Bake in preheated oven for 45-55 minutes, or until berry mixture is bubbling and starting to bubble out of vent slits. Transfer to a cooling rack and cool completely before slicing and serving.

*Pie can be sliced and served warm, but the filling will be runny. Allowing the pie to cool firms up the filling, and the pie can be reheated as necessary.*

Chocolate Pistachio Sea Salt Cookies

These cookies combine three wonderful things all together in one place… I mean cookie. These goodies have been on my Pinterest board for a while, and as I was perusing through my pantry, I came upon a hidden trove of pistachios! It was meant to be.

I love cookies. They are a simple, basic recipe for the most part. Cream butter and sugar. Mix dry ingredients separately. Marry them together, and voila! Cookies. Plus, they are portable, single-serving desserts. I may also use them as currency occasionally. You know, “Hey, can you feed my cats while I’m away? Yeah? Great, I’ll pay you in cookies and baking!” People love it.

These gems are super simple to make – if you buy shelled pistachios! I think I spent more time shelling the pistachios I had instead of actually making the cookie dough. Hindsight on my part. Either way, bring on the cookies! I found the original recipe here, and tweaked it with what I had on hand (a.k.a. chocolate chips instead of dark chocolate chunks… but I fully intend to try these again as written in the original recipe!). I also doubled the recipe, because who only wants 2 dozen cookies? I want more! 🙂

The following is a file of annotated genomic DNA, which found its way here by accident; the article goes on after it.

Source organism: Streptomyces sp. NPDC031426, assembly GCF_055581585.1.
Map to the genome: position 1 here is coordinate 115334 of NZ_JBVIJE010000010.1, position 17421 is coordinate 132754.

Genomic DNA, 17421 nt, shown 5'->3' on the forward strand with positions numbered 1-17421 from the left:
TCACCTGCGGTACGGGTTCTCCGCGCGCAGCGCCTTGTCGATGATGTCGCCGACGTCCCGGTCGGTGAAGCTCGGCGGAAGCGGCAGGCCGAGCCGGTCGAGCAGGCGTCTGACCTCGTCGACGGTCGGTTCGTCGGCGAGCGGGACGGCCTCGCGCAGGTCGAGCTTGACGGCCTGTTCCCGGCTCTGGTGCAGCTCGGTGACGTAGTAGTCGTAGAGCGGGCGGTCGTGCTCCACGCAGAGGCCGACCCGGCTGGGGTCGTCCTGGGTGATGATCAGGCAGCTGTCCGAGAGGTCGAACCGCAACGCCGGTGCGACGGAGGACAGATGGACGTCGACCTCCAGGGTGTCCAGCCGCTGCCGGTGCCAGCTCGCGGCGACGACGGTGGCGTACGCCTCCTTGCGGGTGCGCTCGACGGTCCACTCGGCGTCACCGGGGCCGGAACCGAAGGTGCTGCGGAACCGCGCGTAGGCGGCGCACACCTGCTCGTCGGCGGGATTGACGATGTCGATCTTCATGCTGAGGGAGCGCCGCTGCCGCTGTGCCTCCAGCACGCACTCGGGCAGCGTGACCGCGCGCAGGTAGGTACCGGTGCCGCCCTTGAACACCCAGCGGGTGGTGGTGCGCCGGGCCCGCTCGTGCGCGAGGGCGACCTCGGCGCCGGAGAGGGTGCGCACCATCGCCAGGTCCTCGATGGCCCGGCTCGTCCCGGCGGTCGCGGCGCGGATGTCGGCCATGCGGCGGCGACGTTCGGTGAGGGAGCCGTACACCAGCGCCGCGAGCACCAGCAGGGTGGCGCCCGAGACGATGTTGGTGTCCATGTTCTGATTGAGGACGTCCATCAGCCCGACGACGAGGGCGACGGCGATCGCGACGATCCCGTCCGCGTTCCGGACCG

Yield: 2 dozen cookies (recipe can be easily doubled)

1½ c. flour
½ tsp. sea salt
¾ tsp. baking powder
½ tsp. baking soda
½ c. butter, at room temperature
¼ c. sugar
¾ c. brown sugar
1 egg
1 tsp. vanilla
¾ c. shelled pistachios, chopped
1 c. chocolate chips or chunks
Sea salt, for finishing

Preheat oven to 350°F. Line a sheet tray with parchment paper or Silpat, if desired.

Cream together the butter, sugar, and brown sugar. Add the egg and vanilla and beat again.

In a separate bowl, combine the flour, salt, baking powder, and baking soda and whisk to combine. Add dry ingredients to wet and mix until combined.

Fold in the pistachios and chocolate until evenly incorporated.

Using a spoon or scoop, form tablespoon-sized dough balls, and place 1-2 inches apart on baking trays. Flatten out slightly by pressing lightly on the dough. Sprinkle sea salt on cookies.

Bake in the preheated oven for 12-14 minutes, or until light golden around the edges. Let cookies sit on baking sheet for 2 minutes before transferring to wire rack to cool completely.